Series: The Indelible Image: The Theological and Ethical Thought World of the New Testament

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The Indelible Image: The Theological and Ethical World of the New Testament, Vol. 1: The Individual Witnesses by Ben Witherington III1
The Indelible Image: The Theological and Ethical Thought World of the New Testament, Volume 2:The Collective Witness by Ben Witherington III2

Related tags


  1. Beginning from Jerusalem by James D. G. Dunn (2009)
  2. The Ethics of the New Testament by Wolfgang Schrage (1982)
  3. Old Testament Theology: Israel's Gospel (Vol. 1) by John Goldingay (2003)
  4. The New Testament: A Historical and Theological Introduction by Donald A. Hagner (2012)
  5. New Testament Theology: An Introduction (Library of Biblical Theology) by James D. G. Dunn (2009)
  6. Dictionary of Scripture and Ethics by Joel B. Green (2011)
  7. Letters and Homilies for Hellenized Christians, Volume 1: A Socio-Rhetorical Commentary on Titus, 1-2 Timothy and 1-3 John (Letters and Homilies for Hellenized Christians Set) by Ben Witherington (2006)
  8. Key Events in the Life of the Historical Jesus: A Collaborative Exploration of Context and Coherence by Darrell L. Bock (2009)
  9. The Letters to Philemon, the Colossians, and the Ephesians: A Socio-Rhetorical Commentary on the Captivity Epistles (Eerdman's Socio-rhetorical Series of Commentaries on the New Testament) by Ben Witherington III (2007)
  10. The Historical Jesus of the Gospels by Craig S. Keener (2009)
  11. Letters and Homilies for Jewish Christians: A Socio-Rhetorical Commentary on Hebrews, James and Jude by Ben Witherington III (2007)
  12. The World of the New Testament: Cultural, Social, and Historical Contexts by Joel B. Green (2013)
  13. A Peaceable Hope: Contesting Violent Eschatology in New Testament Narratives by David J. Neville (2013)
  14. Justification: God's Plan & Paul's Vision by N. T. Wright (2009)
  15. New Testament Theology: Many Witnesses, One Gospel by I. Howard Marshall (2004)

Series description


How do series work?

To create a series or add a work to it, go to a "work" page. The "Common Knowledge" section now includes a "Series" field. Enter the name of the series to add the book to it.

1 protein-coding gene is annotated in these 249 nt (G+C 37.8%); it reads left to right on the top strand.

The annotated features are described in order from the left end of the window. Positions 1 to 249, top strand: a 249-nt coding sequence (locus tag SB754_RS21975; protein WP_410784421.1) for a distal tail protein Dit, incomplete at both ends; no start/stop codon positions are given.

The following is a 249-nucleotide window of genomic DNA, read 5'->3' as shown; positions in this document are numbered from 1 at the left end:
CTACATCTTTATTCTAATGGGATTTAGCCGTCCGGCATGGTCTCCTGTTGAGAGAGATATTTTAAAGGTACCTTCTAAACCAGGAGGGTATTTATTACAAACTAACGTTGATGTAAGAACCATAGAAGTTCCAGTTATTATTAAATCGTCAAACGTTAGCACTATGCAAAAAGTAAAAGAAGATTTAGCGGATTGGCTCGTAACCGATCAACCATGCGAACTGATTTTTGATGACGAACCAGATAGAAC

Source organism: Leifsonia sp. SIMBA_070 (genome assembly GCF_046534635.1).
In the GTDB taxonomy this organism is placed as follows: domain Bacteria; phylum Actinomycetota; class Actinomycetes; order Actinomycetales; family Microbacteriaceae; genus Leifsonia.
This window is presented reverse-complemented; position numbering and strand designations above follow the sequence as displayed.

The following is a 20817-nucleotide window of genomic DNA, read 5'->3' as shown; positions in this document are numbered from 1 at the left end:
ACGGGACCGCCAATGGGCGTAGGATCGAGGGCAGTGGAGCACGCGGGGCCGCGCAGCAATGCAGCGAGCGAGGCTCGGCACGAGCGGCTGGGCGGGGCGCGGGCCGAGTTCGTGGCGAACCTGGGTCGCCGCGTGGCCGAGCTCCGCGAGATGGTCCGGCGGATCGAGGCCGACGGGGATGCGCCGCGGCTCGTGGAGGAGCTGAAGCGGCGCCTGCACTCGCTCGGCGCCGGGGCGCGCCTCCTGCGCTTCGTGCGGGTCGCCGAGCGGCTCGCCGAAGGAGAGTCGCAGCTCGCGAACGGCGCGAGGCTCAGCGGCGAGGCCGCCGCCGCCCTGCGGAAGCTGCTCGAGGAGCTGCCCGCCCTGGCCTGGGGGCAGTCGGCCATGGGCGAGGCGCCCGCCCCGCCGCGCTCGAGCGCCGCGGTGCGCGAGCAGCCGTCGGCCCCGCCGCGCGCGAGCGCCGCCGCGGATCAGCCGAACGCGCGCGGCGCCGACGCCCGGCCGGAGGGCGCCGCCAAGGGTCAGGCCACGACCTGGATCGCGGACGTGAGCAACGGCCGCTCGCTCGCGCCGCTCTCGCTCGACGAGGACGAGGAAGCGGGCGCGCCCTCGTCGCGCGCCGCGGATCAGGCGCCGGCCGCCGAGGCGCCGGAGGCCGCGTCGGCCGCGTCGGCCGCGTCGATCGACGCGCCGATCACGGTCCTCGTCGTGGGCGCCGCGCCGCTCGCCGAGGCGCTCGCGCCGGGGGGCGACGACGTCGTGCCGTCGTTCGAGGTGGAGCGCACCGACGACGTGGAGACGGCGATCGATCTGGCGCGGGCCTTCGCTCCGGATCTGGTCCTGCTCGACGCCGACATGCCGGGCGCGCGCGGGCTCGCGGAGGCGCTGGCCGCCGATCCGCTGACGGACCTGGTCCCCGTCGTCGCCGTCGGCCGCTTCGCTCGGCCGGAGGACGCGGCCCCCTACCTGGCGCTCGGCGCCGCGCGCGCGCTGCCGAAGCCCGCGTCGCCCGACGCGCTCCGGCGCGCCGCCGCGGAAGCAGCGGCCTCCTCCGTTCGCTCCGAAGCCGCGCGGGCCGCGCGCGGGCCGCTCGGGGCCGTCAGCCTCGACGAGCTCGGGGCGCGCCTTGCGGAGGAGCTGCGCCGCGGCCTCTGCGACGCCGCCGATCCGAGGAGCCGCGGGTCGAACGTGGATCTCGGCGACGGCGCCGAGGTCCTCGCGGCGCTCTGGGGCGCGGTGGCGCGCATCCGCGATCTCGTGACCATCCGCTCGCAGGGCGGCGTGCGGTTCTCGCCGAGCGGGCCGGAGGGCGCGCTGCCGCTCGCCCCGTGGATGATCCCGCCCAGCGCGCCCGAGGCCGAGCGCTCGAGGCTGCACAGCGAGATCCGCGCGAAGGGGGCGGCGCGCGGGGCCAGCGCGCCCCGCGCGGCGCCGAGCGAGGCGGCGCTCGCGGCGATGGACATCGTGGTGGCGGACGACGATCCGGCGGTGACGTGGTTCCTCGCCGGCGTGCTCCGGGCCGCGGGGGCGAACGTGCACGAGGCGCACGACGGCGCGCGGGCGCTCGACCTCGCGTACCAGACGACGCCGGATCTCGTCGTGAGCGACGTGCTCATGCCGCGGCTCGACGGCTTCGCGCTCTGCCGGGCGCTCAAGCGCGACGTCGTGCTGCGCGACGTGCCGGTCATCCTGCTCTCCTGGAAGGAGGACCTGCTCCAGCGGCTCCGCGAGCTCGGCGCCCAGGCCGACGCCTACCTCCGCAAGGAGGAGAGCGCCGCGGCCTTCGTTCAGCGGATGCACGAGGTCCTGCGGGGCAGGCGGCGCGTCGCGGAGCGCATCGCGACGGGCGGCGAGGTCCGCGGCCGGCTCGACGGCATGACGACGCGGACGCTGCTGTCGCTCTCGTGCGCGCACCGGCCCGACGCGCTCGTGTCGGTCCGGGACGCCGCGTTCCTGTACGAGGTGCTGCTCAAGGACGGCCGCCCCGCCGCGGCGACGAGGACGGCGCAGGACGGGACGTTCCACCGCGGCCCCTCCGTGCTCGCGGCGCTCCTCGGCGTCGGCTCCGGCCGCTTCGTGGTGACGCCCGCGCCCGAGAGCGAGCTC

Works can belong to more than one series. In some cases, as with Chronicles of Narnia, disagreements about order necessitate the creation of more than one series.

Tip: If the series has an order, add a number or other descriptor in parenthesis after the series title (eg., "Chronicles of Prydain (book 1)"). By default, it sorts by the number, or alphabetically if there is no number. If you want to force a particular order, use the | character to divide the number and the descriptor. So, "(0|prequel)" sorts by 0 under the label "prequel."

What isn't a series?

Series was designed to cover groups of books generally understood as such (see Wikipedia: Book series). Like many concepts in the book world, "series" is a somewhat fluid and contested notion. A good rule of thumb is that series have a conventional name and are intentional creations, on the part of the author or publisher. For now, avoid forcing the issue with mere "lists" of works possessing an arbitrary shared characteristic, such as relating to a particular place. Avoid series that cross authors, unless the authors were or became aware of the series identification (eg., avoid lumping Jane Austen with her continuators).

Also avoid publisher series, unless the publisher has a true monopoly over the "works" in question. So, the Dummies guides are a series of works. But the Loeb Classical Library is a series of editions, not of works.


markbarnes (2)
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